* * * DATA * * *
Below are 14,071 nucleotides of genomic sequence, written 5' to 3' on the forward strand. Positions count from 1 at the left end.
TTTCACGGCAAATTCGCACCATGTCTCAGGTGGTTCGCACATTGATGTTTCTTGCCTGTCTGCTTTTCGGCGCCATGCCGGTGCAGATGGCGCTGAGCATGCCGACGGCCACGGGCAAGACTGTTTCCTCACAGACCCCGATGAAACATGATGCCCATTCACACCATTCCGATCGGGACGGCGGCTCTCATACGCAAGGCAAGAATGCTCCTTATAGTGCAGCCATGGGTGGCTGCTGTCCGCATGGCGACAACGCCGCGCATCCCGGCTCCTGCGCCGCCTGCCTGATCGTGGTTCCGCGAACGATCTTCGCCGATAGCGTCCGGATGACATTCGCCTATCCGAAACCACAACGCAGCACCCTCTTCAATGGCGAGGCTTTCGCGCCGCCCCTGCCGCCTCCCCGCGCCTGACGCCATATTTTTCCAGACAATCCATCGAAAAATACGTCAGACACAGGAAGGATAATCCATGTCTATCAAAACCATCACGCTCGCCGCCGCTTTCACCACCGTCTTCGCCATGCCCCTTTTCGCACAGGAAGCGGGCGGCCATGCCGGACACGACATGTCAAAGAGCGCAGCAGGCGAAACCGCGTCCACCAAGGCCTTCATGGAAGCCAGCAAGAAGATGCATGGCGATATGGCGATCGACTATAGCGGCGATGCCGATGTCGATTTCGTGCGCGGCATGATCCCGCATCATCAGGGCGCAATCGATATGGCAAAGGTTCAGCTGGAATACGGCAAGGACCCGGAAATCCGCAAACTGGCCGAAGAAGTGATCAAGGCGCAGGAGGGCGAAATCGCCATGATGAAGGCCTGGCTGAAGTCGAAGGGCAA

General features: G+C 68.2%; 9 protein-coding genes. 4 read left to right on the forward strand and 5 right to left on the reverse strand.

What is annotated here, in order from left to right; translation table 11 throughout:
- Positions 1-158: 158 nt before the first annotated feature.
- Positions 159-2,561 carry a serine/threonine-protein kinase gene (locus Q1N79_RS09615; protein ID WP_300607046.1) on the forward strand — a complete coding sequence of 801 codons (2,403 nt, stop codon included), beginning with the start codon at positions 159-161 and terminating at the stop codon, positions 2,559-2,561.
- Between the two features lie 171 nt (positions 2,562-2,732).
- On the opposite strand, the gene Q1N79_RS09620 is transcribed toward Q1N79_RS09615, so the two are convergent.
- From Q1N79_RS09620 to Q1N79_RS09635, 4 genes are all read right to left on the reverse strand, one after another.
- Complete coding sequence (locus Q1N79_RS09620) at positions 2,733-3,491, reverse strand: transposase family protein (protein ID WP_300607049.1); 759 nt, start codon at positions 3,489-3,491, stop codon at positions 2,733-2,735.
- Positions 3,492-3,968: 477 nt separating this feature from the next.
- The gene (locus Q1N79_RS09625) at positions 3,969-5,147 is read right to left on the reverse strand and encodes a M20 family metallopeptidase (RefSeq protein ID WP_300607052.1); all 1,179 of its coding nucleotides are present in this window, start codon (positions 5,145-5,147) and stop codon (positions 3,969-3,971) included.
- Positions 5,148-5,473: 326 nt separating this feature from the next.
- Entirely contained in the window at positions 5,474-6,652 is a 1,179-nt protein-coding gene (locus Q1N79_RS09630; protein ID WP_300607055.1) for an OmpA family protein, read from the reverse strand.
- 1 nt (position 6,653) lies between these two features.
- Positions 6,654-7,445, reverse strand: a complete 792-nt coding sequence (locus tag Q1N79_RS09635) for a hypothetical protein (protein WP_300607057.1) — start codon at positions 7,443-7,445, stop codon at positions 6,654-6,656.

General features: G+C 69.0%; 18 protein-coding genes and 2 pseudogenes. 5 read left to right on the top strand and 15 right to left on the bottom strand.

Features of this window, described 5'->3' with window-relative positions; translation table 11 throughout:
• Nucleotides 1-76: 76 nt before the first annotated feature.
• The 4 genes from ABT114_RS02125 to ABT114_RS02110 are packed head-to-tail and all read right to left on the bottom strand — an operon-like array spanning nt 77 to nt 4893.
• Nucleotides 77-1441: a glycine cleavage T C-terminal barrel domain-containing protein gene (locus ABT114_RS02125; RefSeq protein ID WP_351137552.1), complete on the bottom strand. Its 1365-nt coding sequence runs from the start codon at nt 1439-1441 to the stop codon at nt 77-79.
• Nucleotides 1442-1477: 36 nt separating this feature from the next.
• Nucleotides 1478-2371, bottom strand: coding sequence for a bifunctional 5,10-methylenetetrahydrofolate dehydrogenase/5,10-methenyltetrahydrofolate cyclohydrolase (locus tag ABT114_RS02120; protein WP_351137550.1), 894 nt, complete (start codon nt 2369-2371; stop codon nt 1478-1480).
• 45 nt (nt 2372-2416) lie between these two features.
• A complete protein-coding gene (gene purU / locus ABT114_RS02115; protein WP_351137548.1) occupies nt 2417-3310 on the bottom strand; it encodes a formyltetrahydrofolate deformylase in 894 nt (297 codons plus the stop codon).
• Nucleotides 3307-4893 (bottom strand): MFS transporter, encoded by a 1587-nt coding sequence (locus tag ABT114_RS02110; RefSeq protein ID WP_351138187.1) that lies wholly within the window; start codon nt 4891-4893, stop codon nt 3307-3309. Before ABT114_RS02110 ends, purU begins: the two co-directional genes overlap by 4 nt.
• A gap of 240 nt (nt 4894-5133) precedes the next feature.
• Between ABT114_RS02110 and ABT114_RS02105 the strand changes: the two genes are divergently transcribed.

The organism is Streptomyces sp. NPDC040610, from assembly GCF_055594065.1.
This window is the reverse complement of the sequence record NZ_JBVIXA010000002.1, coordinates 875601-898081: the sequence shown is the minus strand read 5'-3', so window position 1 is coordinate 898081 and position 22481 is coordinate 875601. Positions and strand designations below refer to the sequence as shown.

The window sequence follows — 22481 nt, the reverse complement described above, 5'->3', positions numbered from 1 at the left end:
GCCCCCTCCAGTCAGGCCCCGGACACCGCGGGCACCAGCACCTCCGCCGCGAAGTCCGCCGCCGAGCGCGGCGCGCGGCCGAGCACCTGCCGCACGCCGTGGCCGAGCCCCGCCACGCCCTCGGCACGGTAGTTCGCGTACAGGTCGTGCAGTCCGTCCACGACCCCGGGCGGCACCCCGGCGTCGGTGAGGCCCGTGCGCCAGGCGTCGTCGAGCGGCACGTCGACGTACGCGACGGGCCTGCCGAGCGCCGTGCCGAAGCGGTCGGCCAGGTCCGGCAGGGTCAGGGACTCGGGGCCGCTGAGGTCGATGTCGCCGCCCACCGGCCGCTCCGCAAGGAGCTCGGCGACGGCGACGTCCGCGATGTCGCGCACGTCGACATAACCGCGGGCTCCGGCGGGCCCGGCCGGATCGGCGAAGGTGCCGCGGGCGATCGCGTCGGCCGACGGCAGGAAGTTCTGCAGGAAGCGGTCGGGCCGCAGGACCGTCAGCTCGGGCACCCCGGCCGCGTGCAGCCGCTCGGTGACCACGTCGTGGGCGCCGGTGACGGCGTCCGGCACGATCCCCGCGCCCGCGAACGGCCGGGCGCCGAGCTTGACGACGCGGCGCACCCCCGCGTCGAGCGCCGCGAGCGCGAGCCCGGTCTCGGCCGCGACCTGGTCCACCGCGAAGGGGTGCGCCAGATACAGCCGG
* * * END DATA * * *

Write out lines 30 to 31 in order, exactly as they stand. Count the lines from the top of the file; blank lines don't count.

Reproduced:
This window is the reverse complement of the sequence record NZ_JBVIXA010000002.1, coordinates 875601-898081: the sequence shown is the minus strand read 5'-3', so window position 1 is coordinate 898081 and position 22481 is coordinate 875601. Positions and strand designations below refer to the sequence as shown.

The window sequence follows — 22481 nt, the reverse complement described above, 5'->3', positions numbered from 1 at the left end: